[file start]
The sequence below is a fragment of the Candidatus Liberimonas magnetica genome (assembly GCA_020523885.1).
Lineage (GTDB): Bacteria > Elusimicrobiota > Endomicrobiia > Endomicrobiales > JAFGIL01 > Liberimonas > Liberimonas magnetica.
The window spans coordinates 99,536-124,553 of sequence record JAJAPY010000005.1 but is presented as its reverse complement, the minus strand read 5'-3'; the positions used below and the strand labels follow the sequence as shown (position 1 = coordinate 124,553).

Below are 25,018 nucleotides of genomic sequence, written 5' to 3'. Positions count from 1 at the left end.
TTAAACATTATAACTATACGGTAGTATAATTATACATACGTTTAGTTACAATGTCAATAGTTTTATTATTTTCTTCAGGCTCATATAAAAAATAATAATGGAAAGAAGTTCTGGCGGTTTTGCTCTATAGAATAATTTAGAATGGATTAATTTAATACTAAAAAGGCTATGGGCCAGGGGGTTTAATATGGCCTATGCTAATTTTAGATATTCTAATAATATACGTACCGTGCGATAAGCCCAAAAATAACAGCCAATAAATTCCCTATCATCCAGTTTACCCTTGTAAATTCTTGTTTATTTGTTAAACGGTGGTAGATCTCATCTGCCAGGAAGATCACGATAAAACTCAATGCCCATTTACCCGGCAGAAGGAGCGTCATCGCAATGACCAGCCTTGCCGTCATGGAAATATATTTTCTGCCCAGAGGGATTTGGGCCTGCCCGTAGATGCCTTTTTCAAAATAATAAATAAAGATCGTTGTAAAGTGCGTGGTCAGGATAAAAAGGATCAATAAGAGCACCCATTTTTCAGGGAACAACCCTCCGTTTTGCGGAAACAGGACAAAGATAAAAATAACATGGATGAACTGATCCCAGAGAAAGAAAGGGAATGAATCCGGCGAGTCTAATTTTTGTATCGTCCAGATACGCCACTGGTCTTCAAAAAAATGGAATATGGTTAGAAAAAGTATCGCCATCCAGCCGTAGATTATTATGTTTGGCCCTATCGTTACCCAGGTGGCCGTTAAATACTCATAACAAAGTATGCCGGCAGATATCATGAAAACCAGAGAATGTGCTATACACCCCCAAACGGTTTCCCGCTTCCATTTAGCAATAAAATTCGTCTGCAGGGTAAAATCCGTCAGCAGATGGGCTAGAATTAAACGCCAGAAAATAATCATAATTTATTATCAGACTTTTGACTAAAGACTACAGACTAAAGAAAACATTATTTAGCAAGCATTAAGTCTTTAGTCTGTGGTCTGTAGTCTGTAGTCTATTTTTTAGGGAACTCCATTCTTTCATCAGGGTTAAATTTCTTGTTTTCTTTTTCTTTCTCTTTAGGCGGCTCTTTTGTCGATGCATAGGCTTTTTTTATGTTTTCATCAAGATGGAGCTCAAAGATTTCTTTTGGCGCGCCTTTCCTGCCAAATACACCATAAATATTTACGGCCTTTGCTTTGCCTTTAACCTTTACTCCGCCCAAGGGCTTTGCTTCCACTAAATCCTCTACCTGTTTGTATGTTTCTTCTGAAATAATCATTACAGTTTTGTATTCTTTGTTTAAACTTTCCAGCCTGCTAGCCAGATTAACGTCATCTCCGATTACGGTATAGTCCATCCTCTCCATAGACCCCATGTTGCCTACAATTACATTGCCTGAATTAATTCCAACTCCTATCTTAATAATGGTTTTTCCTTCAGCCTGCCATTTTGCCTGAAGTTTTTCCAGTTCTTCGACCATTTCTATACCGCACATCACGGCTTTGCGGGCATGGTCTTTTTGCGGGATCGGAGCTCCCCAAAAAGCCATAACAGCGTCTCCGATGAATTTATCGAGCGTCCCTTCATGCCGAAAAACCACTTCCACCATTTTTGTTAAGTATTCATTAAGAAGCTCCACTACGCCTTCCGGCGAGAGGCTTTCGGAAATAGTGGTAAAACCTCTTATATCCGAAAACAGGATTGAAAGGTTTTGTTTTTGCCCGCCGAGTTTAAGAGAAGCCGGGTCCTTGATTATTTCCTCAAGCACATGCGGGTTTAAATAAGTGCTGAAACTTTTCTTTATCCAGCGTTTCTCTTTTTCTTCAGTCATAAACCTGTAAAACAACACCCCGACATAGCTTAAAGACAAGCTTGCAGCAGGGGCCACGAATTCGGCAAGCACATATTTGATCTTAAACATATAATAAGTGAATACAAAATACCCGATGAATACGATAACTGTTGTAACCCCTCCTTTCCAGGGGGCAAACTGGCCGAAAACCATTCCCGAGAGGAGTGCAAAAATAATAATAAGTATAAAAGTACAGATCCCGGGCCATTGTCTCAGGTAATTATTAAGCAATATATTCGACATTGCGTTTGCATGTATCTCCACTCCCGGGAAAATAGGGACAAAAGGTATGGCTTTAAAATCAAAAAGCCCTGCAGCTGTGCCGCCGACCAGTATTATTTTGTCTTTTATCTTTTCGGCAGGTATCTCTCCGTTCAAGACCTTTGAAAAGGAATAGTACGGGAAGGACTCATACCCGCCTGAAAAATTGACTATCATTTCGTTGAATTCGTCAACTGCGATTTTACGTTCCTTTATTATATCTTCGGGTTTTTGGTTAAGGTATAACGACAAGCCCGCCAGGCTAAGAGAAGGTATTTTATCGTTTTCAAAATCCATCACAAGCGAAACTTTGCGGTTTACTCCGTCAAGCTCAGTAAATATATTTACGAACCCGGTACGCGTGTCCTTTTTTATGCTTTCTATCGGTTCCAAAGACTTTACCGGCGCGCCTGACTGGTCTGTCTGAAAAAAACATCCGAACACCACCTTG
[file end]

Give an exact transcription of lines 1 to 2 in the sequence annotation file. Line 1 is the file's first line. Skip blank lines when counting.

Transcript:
The sequence below is a fragment of the Candidatus Liberimonas magnetica genome (assembly GCA_020523885.1).
Lineage (GTDB): Bacteria > Elusimicrobiota > Endomicrobiia > Endomicrobiales > JAFGIL01 > Liberimonas > Liberimonas magnetica.